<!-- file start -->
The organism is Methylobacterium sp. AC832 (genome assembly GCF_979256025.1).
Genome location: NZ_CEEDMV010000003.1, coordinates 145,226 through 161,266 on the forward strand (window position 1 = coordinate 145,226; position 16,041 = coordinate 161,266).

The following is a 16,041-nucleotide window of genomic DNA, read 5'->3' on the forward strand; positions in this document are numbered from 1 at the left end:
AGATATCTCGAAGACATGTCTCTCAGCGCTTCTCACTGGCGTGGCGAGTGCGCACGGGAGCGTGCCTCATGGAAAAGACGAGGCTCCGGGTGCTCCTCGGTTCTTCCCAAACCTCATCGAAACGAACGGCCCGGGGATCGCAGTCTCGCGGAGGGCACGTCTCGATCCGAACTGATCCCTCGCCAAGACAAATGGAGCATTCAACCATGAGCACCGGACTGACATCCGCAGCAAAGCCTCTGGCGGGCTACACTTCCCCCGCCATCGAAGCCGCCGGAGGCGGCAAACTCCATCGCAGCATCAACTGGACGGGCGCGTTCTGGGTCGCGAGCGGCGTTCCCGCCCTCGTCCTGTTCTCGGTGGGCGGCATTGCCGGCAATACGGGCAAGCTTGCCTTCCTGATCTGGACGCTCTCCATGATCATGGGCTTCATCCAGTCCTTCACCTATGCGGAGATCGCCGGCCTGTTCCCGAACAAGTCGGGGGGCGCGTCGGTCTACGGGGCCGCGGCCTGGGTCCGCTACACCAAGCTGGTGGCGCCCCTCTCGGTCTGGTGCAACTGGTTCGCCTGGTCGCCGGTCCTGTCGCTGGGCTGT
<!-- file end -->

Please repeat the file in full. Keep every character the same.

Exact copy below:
The organism is Methylobacterium sp. AC832 (genome assembly GCF_979256025.1).
Genome location: NZ_CEEDMV010000003.1, coordinates 145,226 through 161,266 on the forward strand (window position 1 = coordinate 145,226; position 16,041 = coordinate 161,266).

The following is a 16,041-nucleotide window of genomic DNA, read 5'->3' on the forward strand; positions in this document are numbered from 1 at the left end:
AGATATCTCGAAGACATGTCTCTCAGCGCTTCTCACTGGCGTGGCGAGTGCGCACGGGAGCGTGCCTCATGGAAAAGACGAGGCTCCGGGTGCTCCTCGGTTCTTCCCAAACCTCATCGAAACGAACGGCCCGGGGATCGCAGTCTCGCGGAGGGCACGTCTCGATCCGAACTGATCCCTCGCCAAGACAAATGGAGCATTCAACCATGAGCACCGGACTGACATCCGCAGCAAAGCCTCTGGCGGGCTACACTTCCCCCGCCATCGAAGCCGCCGGAGGCGGCAAACTCCATCGCAGCATCAACTGGACGGGCGCGTTCTGGGTCGCGAGCGGCGTTCCCGCCCTCGTCCTGTTCTCGGTGGGCGGCATTGCCGGCAATACGGGCAAGCTTGCCTTCCTGATCTGGACGCTCTCCATGATCATGGGCTTCATCCAGTCCTTCACCTATGCGGAGATCGCCGGCCTGTTCCCGAACAAGTCGGGGGGCGCGTCGGTCTACGGGGCCGCGGCCTGGGTCCGCTACACCAAGCTGGTGGCGCCCCTCTCGGTCTGGTGCAACTGGTTCGCCTGGTCGCCGGTCCTGTCGCTGGGCTGT